selective mutism (sm) (312.23)

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Selective Mutism (SM) (312.23). Presentation by Benson Munyan. SM Primer. DSM5 Diagnostic Review. When encountering social interactions outside of the home of the child or adult, those with SM will not initiate speech or reciprocate responses. - PowerPoint PPT Presentation

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Autism Spectrum Disorder (ASD)

Selective Mutism (SM) (312.23)Presentation by Benson Munyan

1SM Primer

DSM5 Diagnostic ReviewWhen encountering social interactions outside of the home of the child or adult, those with SM will not initiate speech or reciprocate responses.

This may lead to academic or educational impairment, as well as social communication.

Children may participate is social activities when speech is not required.APA, 2013DSM5 CriteriaA: Consistent failure to speak in specific situations in which there is an expectation for speaking despite speaking in other situations.

B: The disturbance interferes with educational or occupational achievement or with social communication.

C: The duration of the disturbance is at least 1 month.

D: The failure to speak is not attributable to a lack of knowledge of, or comfort with, the spoken language required in the social situation.

E: The disturbance is not better explained by a communication disorder and does not occur exclusively during the course of autism spectrum disorder, schizophrenia, or another psychotic disorder.APA, 2013Associated Features Supporting DxExcessive shynessFear of social embarrassmentSocial isolation and withdrawalClingingCompulsive traitsNegatismTemper tantrumsMild Oppositional behaviorAPA, 2013PrevalenceSelective Mutism is relatively rare.Has not been included in epidemiological studies of prevalence.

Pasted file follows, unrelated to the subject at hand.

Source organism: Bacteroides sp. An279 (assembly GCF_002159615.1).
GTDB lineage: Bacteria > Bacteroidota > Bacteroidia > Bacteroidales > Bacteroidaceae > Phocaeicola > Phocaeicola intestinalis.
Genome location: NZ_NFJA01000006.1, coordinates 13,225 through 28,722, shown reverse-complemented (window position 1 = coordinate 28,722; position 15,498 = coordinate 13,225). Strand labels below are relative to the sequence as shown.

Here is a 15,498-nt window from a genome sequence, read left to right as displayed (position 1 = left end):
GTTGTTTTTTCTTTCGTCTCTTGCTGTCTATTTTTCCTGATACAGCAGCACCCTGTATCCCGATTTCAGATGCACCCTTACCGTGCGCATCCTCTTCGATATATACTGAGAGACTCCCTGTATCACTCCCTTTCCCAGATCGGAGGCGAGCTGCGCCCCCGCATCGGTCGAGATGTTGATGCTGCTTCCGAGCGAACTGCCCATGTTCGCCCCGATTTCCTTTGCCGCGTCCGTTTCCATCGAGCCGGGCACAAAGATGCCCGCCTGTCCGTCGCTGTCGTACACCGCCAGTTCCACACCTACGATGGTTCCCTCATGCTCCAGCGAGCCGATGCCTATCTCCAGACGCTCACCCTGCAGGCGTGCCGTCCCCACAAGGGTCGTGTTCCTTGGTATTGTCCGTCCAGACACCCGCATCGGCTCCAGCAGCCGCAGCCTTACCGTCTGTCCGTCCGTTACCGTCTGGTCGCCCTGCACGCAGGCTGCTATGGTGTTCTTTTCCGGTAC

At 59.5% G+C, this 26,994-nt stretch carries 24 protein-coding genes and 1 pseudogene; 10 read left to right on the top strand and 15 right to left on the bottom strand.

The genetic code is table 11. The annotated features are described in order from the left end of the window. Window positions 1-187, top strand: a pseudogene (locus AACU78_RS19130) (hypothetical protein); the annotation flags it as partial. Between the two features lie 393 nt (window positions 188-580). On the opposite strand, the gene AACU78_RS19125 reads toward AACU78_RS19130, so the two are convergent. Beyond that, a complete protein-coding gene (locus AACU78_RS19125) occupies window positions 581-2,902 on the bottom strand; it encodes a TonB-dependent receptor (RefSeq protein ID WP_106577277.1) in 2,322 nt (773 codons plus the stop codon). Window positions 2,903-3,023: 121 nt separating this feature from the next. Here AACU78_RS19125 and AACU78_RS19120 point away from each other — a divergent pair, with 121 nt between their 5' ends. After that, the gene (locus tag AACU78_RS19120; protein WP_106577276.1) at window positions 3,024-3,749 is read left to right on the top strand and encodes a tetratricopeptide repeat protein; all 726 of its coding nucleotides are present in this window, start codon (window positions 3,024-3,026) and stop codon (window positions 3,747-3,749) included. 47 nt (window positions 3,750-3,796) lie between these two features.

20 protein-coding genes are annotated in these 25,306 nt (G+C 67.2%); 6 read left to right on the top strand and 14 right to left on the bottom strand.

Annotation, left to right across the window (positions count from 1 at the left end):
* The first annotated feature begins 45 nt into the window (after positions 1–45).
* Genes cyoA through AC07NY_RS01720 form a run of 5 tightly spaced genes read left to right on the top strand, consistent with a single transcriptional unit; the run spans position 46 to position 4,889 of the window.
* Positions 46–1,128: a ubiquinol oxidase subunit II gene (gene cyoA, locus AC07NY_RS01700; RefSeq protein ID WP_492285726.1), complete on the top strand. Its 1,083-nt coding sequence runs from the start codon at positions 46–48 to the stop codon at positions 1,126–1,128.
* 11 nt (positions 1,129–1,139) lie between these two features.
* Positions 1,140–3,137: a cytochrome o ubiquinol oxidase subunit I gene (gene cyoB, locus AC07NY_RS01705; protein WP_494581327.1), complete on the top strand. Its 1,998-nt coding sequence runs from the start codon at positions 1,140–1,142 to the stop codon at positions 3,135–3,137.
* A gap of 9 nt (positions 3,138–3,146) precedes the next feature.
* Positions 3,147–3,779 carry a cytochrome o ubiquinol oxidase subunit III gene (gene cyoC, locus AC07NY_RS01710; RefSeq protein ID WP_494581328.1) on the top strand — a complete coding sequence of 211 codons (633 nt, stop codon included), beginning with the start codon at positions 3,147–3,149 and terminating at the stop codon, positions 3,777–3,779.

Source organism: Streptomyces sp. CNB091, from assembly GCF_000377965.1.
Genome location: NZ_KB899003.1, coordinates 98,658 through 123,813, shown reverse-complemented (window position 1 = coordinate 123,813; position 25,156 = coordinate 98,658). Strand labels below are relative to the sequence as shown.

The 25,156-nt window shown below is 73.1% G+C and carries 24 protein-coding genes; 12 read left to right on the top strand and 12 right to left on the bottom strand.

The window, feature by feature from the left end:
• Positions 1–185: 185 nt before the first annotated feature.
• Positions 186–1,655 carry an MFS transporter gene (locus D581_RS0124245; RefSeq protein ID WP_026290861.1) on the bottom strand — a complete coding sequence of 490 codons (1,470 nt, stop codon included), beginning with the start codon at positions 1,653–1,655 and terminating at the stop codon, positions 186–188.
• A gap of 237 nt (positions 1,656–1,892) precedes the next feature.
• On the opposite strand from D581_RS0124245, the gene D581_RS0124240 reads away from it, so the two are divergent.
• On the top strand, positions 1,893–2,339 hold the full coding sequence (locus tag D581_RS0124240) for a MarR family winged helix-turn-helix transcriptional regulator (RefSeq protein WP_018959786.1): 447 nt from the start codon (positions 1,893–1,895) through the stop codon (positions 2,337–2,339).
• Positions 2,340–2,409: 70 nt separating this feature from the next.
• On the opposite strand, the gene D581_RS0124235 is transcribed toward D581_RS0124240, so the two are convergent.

Prevalence is thought to be between .03% and 1%

Does not vary by gender/ethnicity.

APA, 2013Development & CourseOnset is generally prior to age 5, but may not be noticed until entry into school

Persistence of Disorder is variable.

May be outgrown, but longitudinal course is unknown.APA, 2013Risk and PrognosisTemperamental risk factors are not well identified. Neuroticism or behavioral inhibition may play a role.

Environmental: Parental social inhibition may play a role.

Genetics: Due to overlap with social anxiety disorder, there may be shared genetic factors.APA, 2013Cultural Diagnostic IssuesIn people who have immigrated from a country that utilizes a different language, refusal to speak the new language due to lack of knowledge of the language may present itself.

If comprehension of the new language is adequate but refusal persists, diagnosis may be warranted.APA, 2013Functional ConsequencesSM may result in social impairment, and later, social isolation.

In academic settings, children may suffer academic impairment due to failure to communicate with teachers regarding academic or personal needs.